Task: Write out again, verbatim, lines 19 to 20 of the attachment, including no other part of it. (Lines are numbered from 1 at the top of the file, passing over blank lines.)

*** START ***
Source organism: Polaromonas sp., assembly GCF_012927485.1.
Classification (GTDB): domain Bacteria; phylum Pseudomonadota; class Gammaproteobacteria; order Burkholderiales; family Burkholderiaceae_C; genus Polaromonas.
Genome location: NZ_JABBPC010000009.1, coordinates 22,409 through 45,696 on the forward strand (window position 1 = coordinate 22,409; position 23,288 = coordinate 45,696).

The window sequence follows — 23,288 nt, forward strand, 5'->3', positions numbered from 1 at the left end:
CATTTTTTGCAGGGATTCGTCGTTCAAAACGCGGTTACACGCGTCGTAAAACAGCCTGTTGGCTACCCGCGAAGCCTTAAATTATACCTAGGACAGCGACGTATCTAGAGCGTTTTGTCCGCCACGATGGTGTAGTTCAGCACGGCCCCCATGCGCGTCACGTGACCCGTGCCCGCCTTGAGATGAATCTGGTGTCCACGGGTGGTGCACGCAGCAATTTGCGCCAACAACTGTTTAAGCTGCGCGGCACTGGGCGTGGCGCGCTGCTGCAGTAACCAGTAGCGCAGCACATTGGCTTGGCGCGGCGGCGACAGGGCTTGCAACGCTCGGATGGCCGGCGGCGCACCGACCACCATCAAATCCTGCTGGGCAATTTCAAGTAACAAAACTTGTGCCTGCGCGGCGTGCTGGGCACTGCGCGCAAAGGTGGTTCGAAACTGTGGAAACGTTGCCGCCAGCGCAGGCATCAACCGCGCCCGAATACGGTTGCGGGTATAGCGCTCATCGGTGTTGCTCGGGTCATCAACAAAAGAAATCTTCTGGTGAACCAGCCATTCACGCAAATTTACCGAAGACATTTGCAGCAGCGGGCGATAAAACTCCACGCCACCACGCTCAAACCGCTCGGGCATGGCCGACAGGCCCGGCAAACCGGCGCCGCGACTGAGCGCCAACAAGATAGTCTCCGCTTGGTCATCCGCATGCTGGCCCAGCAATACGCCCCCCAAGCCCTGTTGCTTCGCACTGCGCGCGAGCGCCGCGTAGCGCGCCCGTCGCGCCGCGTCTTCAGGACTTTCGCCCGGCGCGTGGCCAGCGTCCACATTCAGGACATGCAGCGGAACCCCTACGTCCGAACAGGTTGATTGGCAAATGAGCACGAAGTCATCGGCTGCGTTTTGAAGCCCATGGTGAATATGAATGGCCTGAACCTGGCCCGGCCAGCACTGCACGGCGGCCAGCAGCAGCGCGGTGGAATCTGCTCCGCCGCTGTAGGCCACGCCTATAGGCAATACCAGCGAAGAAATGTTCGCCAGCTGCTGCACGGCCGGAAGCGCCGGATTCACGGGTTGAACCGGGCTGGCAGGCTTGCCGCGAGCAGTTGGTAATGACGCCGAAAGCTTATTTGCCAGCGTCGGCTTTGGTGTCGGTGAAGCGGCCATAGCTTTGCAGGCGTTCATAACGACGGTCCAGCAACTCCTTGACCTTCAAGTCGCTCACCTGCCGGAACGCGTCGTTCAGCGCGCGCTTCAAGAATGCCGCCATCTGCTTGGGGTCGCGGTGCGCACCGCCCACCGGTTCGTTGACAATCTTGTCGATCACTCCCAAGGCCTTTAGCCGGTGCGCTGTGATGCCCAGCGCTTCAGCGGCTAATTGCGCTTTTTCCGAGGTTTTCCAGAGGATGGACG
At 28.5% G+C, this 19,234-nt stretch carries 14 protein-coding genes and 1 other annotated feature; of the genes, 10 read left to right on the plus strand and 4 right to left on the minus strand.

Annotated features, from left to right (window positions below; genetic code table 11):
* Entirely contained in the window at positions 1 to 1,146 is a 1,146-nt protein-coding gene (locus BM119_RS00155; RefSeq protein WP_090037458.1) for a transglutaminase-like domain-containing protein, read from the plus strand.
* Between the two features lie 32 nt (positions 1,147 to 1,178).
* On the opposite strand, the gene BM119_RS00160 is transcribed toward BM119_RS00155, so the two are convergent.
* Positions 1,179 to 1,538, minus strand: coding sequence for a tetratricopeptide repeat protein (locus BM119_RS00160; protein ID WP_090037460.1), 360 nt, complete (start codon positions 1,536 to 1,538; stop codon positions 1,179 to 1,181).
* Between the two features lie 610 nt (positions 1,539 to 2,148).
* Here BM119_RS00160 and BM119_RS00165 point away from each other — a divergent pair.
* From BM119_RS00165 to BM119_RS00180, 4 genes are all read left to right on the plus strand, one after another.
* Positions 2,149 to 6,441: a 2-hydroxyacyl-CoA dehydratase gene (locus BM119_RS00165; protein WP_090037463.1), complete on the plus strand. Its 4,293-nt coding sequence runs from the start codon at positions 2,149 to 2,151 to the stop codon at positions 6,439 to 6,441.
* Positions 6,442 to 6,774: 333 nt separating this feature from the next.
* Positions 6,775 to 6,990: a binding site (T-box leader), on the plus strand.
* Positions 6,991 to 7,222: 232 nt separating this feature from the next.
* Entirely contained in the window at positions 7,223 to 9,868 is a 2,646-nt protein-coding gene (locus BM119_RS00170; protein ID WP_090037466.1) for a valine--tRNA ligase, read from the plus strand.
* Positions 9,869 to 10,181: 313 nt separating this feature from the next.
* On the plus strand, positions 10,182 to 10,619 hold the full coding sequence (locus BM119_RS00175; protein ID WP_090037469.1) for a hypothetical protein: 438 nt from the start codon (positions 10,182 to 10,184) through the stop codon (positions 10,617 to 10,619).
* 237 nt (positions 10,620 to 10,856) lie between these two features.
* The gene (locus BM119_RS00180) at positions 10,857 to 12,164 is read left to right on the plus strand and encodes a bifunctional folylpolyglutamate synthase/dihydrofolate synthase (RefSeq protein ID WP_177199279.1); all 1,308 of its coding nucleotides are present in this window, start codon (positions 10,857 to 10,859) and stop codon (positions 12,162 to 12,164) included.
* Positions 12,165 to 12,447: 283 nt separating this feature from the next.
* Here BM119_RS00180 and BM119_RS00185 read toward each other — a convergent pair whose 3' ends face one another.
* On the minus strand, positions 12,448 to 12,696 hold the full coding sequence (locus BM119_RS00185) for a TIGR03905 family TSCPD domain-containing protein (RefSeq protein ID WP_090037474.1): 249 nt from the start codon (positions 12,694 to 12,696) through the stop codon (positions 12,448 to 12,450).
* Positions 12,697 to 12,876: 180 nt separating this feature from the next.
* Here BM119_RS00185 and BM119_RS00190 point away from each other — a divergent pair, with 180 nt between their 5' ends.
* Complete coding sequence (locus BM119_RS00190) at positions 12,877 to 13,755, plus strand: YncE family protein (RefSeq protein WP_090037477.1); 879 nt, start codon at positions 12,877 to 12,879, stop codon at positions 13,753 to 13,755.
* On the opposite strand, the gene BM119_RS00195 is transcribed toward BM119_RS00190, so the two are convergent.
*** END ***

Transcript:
* Entirely contained in the window at positions 7,223 to 9,868 is a 2,646-nt protein-coding gene (locus BM119_RS00170; protein ID WP_090037466.1) for a valine--tRNA ligase, read from the plus strand.
* Positions 9,869 to 10,181: 313 nt separating this feature from the next.